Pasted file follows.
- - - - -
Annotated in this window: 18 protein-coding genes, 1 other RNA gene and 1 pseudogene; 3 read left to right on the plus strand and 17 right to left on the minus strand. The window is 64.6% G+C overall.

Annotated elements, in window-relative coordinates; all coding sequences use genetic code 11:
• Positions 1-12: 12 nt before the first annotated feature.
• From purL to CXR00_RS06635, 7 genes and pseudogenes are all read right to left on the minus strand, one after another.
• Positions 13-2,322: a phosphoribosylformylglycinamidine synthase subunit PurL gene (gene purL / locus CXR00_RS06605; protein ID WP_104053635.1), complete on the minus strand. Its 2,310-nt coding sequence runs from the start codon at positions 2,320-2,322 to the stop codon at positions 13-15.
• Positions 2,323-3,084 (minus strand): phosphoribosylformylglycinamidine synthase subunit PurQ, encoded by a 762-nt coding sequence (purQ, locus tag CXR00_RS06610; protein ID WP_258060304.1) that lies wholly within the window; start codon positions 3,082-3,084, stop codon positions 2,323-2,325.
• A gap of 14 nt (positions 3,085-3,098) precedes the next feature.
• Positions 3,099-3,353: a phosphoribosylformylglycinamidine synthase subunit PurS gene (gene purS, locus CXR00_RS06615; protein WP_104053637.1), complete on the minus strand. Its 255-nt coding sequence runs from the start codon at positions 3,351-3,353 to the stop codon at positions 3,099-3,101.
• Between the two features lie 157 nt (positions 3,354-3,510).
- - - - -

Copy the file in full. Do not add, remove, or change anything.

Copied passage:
Annotated in this window: 18 protein-coding genes, 1 other RNA gene and 1 pseudogene; 3 read left to right on the plus strand and 17 right to left on the minus strand. The window is 64.6% G+C overall.

Annotated elements, in window-relative coordinates; all coding sequences use genetic code 11:
• Positions 1-12: 12 nt before the first annotated feature.
• From purL to CXR00_RS06635, 7 genes and pseudogenes are all read right to left on the minus strand, one after another.
• Positions 13-2,322: a phosphoribosylformylglycinamidine synthase subunit PurL gene (gene purL / locus CXR00_RS06605; protein ID WP_104053635.1), complete on the minus strand. Its 2,310-nt coding sequence runs from the start codon at positions 2,320-2,322 to the stop codon at positions 13-15.
• Positions 2,323-3,084 (minus strand): phosphoribosylformylglycinamidine synthase subunit PurQ, encoded by a 762-nt coding sequence (purQ, locus tag CXR00_RS06610; protein ID WP_258060304.1) that lies wholly within the window; start codon positions 3,082-3,084, stop codon positions 2,323-2,325.
• A gap of 14 nt (positions 3,085-3,098) precedes the next feature.
• Positions 3,099-3,353: a phosphoribosylformylglycinamidine synthase subunit PurS gene (gene purS, locus CXR00_RS06615; protein WP_104053637.1), complete on the minus strand. Its 255-nt coding sequence runs from the start codon at positions 3,351-3,353 to the stop codon at positions 3,099-3,101.
• Between the two features lie 157 nt (positions 3,354-3,510).